By Emilio Mayorga
Agustí Villaronga, one of the foremost Spanish auteurs of recent decades whose credits include Black Bread and The Sea, died in Barcelona on Sunday (January 22). He was 69 and had cancer.
Born in 1953 in Mallorca, Villaronga directed nine features, a TV movie, four TV series, two documentaries, and four shorts.
From a radical auteur approach demonstrating a keen insight into human pain and cruelty, Villaronga threaded his artistic commitment with a progressive exploration of different genres and broader audiences.
Villaronga’s horror debut Glass Cage screened in Berlin in 1986 and became a provocative hit, blending thorny subjests such as Nazism, torture, homosexuality and paedophilia with a daring visual approach.
After this disturbing first feature Villaronga dabbled in sci-fi with Moon Child, which followed a white orphan with telekinetic powers who may be the prophesied god of an African tribe. Inspired by Aleister Crowley’s 1917 novel of the same name, the film competed in Cannes in 1989. It earned 10 Goya nominations and won three, among them best original screenplay.
Villaronga continued to explore the genre in subsequent work: 99.9 (1997) offered a chilling and violent story with paranormal elements. The cinematographer was Javier Aguirresarobe, who collaborated on films such as Alejandro Amenábar’s The Others and Chris Weitz’ The Twilight Saga: New Moon.
In The Sea (2000), Villaronga turned his focus to the Spanish Civil War, scrutinising the dark, traumatic childhood of two young men and a woman in a sanitarium for tuberculosis patients in the 1940s. It won the Manfred Salzgeber Award at the Berlinale and is considered to be the first entry in Villaronga’s “unplanned” trilogy about the Spanish Civil War, a thinly-covered period in contemporary Spanish cinema. The other two entries are Black Bread (2010) and Uncertain Glory (2017).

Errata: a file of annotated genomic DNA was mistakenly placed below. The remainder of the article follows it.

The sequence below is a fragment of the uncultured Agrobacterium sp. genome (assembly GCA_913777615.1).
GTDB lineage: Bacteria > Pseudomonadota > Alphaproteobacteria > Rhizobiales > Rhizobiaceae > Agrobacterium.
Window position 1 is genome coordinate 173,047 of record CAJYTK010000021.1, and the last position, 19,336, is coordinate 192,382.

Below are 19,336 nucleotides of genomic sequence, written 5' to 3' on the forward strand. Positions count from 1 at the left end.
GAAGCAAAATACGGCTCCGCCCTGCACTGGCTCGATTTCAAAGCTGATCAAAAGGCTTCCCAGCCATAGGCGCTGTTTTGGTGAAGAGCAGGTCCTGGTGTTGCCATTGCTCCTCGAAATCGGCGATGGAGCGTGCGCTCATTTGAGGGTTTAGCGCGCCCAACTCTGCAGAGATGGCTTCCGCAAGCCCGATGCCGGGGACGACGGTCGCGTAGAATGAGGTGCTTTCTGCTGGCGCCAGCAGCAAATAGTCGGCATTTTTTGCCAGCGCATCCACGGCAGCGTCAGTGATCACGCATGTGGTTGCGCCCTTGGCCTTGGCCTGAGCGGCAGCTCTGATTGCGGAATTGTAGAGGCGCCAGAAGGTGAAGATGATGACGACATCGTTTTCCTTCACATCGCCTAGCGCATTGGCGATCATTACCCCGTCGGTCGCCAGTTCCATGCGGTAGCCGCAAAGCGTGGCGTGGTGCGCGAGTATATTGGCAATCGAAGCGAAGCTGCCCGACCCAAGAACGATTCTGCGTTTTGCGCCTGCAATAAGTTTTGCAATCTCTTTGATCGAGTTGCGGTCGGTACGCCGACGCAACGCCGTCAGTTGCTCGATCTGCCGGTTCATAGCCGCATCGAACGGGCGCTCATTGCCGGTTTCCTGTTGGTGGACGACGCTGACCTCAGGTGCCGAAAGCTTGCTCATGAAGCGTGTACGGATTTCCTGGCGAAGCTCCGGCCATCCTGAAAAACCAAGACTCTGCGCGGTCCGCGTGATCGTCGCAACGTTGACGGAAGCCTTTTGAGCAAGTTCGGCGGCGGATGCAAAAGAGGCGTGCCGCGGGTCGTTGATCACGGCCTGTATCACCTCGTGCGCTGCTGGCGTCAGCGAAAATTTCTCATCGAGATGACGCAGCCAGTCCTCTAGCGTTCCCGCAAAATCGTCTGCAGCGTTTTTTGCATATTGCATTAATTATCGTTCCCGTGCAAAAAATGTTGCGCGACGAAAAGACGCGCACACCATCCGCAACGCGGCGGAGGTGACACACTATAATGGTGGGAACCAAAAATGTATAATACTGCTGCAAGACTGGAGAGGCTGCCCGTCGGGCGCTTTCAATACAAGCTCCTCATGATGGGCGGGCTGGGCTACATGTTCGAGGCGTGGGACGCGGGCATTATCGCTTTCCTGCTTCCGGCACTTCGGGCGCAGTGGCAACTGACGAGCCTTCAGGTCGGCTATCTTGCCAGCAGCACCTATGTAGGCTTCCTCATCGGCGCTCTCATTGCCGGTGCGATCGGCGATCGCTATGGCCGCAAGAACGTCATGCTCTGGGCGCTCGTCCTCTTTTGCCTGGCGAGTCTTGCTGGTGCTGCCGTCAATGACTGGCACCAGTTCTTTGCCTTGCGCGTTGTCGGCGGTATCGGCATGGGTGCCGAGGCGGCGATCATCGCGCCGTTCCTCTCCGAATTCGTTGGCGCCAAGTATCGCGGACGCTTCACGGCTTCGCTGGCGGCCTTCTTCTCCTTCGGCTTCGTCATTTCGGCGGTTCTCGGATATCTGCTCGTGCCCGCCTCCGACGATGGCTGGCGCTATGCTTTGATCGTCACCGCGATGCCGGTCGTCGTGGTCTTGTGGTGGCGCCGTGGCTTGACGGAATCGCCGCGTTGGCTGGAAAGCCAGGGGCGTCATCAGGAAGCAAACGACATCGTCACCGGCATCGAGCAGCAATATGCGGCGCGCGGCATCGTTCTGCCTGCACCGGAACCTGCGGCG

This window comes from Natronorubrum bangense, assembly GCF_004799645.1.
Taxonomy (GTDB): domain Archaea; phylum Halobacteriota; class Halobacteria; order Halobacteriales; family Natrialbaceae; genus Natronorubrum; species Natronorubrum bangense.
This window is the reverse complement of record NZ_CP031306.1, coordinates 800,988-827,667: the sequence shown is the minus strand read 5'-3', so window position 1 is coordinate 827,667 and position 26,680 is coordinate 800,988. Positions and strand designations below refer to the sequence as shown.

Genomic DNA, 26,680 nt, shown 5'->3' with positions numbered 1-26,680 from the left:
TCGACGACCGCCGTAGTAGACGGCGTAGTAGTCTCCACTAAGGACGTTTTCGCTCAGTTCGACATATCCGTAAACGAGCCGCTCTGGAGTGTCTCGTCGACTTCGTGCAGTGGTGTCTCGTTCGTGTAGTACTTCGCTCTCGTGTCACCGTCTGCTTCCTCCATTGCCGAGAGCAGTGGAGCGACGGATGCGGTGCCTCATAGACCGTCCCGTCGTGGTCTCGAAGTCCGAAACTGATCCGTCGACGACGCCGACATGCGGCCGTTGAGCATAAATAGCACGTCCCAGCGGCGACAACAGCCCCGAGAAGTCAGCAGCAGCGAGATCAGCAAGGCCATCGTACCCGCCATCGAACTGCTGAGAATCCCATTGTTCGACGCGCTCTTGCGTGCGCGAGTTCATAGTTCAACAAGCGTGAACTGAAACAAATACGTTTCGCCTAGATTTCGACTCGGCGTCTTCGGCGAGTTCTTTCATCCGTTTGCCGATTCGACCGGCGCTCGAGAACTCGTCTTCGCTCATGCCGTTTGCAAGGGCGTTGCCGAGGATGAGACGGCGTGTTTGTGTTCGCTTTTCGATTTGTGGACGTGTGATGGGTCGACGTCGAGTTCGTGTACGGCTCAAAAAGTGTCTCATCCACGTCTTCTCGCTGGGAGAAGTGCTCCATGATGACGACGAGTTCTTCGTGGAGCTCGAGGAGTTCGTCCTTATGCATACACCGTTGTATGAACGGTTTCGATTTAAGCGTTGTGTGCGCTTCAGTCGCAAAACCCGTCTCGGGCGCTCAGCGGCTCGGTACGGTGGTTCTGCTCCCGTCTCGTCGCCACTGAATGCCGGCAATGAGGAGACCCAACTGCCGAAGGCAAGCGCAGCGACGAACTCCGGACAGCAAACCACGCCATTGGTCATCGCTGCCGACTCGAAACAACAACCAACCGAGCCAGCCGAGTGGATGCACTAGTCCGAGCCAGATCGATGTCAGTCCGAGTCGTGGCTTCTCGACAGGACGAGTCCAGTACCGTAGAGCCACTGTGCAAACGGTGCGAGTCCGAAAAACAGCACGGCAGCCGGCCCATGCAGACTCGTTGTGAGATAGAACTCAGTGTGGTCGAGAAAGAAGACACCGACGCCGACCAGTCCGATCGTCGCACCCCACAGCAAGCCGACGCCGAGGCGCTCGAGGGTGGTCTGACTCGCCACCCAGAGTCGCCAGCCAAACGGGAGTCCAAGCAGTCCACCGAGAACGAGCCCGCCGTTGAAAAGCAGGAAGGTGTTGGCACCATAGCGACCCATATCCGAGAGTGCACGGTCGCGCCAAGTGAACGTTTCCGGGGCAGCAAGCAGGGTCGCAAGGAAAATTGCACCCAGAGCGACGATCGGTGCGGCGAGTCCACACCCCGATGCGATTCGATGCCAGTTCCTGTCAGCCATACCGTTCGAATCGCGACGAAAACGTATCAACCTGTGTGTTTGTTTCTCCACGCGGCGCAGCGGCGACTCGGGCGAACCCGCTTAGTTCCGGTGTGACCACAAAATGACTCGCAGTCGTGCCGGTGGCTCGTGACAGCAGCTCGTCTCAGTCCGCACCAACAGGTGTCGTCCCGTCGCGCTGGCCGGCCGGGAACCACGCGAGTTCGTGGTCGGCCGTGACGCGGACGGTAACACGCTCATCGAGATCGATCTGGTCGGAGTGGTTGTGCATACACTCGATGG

Black Bread was selected as Spain’s Oscar submission in 2011 and earned nine Goyas.
In his broad-minded search for new audiences, Villaronga directed Born A King, a coming-of-age tale about Saudi Arabia’s Prince Faisal as he led a diplomatic mission to London in 1919 aged 13. The Spain-UK production starred Ed Skrein and Hermione Cornfield. The production, led by Academy Award- winning Belle Epoque producer Andrés Vicente Gómez, was a box office hit in UAE, Oman, Kuwait, Bahrain, and Saudi Arabia.
Villaronga’s latest feature, The Belly Of The Sea won three main awards at Málaga festival in 2021. It was inspired by ‘Ocean Sea’, a 1993 novel by Italian author Alessandro Baricco.
Last year Villaronga shot Loli Tormenta, temporarily suspending chemotherapy treatment to work on the film. It will be his first comedy and follows a woman diagnosed with Alzheimer’s disease who must care for her grandsons after their mother’s death. Film Factory represents international sales.
A key name in Spanish cinema over the past four decades, Villaronga was one of the most respected cineastes and a beloved member of the Spanish and Catalan cinema communities.
He received Spain’s National Cinematography Prize in 2011.
Originally published by Screen Daily Agustí Villaronga, ‘Black Bread’, ‘The Sea’ director, dies aged 69